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Brazil reports sharp drop in greenhouse emissions

Decrease in deforestation drives the trend, but emissions from energy and agriculture grow.

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Deforestation rates in Brazil have fallen substantially, contributing to a drop in greenhouse-gas emissions.

Brazil’s greenhouse-gas emissions fell nearly 39% between 2005 and 2010, according to an inventory released today by the country's government. Years in production, the document shows that the country has made dramatic progress in reducing deforestation, but it underscores significant future challenges.

The analysis reports a 76% drop in cumulative emissions from deforestation between 2005 and 2010, with decreases not only in the Amazon but also in the surrounding savannahs. Brazil produced the equivalent of roughly 1.25 billion tonnes of carbon dioxide in 2010, more than 10% below the 1990 level. But the 2010 emission total is slightly higher than that recorded for 2009 — an increase that Brazil’s government attributes mostly to rising emissions from the energy sector.

“The reductions in emissions are significant, and they show that this is still a very serious issue in Brazil,” says Carlos Nobre, a climate scientist who heads research programmes at the Brazilian Ministry of Science, Technology and Innovation in Brasilia. But reducing emissions in the future “will not be a simple task”, he says.

The rate of deforestation in Brazil has continued to fall since 2010, and the country is now just shy of meeting its international commitment to reduce Amazon deforestation by 80% from 1990 levels by 2020. Deforestation accounted for just 22% of Brazil’s total emissions in 2010, a far cry from the time when tree felling drove roughly two-thirds of the country’s greenhouse gas output. But rising emissions from agriculture and industry industry threaten to offset some of the gains from forest protection.

Growing output

Agriculture now accounts for the largest share of Brazil’s greenhouse-gas output. Emissions from the sector increased 5.2% from 2005 to 2010, when producers emitted the equivalent of some 437 million tonnes of CO2. However, crop yields have grown even faster than emissions, a sign that Brazilian farmers and ranchers are producing more food on less land, says Nobre.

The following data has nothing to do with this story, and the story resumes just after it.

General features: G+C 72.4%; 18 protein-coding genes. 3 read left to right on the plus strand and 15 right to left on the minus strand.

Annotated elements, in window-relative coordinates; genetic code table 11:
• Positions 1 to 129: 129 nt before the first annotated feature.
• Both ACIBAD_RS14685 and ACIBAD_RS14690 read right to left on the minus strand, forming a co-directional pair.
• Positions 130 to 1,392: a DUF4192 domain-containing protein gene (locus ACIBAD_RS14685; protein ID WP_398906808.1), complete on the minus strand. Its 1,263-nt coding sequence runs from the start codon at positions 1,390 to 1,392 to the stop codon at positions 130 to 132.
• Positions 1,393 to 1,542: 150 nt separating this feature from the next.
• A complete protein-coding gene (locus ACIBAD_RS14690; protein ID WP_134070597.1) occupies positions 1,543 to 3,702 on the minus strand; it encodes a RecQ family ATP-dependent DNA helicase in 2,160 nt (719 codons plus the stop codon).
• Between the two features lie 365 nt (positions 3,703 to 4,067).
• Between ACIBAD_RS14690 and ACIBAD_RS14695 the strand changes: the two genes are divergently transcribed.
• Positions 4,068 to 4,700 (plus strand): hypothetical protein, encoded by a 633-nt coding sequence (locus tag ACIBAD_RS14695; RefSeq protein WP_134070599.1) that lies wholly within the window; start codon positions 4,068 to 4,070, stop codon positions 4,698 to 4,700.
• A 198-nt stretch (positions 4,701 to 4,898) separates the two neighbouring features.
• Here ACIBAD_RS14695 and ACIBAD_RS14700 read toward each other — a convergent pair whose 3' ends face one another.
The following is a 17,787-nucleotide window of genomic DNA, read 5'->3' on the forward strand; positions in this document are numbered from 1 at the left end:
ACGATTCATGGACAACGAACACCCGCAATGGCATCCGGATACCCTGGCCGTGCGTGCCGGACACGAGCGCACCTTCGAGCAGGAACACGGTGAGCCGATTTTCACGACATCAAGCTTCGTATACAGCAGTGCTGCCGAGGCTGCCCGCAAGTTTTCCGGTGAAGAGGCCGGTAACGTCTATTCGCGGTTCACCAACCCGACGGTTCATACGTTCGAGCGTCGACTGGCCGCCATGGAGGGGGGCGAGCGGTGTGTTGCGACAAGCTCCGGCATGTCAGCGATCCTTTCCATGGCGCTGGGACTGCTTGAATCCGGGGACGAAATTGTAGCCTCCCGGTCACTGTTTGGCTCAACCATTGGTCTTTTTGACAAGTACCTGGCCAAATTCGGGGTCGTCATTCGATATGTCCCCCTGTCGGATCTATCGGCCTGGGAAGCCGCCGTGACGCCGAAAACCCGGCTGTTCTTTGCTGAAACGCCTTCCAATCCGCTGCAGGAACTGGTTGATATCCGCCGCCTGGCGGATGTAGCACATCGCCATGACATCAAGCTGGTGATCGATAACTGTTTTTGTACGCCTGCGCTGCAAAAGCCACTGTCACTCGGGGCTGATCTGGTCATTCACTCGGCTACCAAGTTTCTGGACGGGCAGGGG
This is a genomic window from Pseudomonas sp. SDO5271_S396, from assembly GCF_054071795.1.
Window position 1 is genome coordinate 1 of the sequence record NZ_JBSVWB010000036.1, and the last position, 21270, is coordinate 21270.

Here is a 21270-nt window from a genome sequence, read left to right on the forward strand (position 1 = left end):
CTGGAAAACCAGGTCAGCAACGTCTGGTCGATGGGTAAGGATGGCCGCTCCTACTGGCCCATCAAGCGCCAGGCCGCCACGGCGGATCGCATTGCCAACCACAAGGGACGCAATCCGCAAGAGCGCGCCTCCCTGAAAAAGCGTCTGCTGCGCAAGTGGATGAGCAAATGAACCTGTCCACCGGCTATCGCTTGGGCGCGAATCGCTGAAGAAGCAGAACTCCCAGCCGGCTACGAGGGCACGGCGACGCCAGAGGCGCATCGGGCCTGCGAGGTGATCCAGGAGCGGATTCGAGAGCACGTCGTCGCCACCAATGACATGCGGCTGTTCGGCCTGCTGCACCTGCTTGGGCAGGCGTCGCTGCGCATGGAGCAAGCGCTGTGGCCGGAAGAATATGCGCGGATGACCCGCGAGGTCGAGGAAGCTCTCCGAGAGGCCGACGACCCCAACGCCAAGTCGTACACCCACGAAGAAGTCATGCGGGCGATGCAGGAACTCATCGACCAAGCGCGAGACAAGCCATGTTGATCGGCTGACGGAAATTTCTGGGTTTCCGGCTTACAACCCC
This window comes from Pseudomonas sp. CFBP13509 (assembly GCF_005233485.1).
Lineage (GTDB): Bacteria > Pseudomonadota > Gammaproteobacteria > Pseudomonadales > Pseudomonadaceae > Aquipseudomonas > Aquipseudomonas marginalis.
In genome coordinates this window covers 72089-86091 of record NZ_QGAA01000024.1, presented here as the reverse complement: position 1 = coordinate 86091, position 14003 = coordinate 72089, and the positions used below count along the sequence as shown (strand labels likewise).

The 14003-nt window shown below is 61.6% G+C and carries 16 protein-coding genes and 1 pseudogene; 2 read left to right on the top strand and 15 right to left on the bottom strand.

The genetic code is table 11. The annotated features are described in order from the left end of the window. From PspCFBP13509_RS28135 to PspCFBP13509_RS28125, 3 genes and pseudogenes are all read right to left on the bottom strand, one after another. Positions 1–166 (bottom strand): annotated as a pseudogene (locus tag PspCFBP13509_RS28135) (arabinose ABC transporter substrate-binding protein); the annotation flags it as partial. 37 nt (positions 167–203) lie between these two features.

The fastest emissions growth last year occurred in Brazil’s energy sector, although it is still eco-friendly compared with the energy sectors of most other major economies. Brazil boasts the world’s most advanced bioethanol industry, and produced roughly 85% of its electricity from hydropower in 2010. But Brazil has increasingly turned to fossil fuels to drive an ever larger share of its economic growth in recent years. Emissions from the energy sector increased 21.4% between 2005 and 2010, translating to an increase of 399 million tonnes of CO2.

In spite of these increases, Brazil is still on track to meet climate goals announced by President Luiz Inácio Lula da Silva at the United Nations climate summit in Copenhagen in 2009. Lula committed Brazil to reducing its greenhouse-gas emissions by 36–39% by 2020, compared to business-as-usual projections. The latest report shows that Brazil could increase its emissions by nearly 66% from 2010 levels and still hit its 2020 target.

Despite its incredible success in reducing deforestation, the country is yet to get serious about its overall climate targets, says David Victor, a professor of international law at the University of California, San Diego, who specializes in energy policy. Victor says that Brazil could capitalize on its success by making its targets more realistic, and then offering to raise them again if other countries follow suit, much as the European Union did in Copenhagen.

“This is the key to fixing international diplomacy — we need a few big emitters to demonstrate credibly how successful international coordination would tangibly lead to extra efforts,” says Victor. “Brazil, as a big emitter and an emerging country, is in a special position to do that.”

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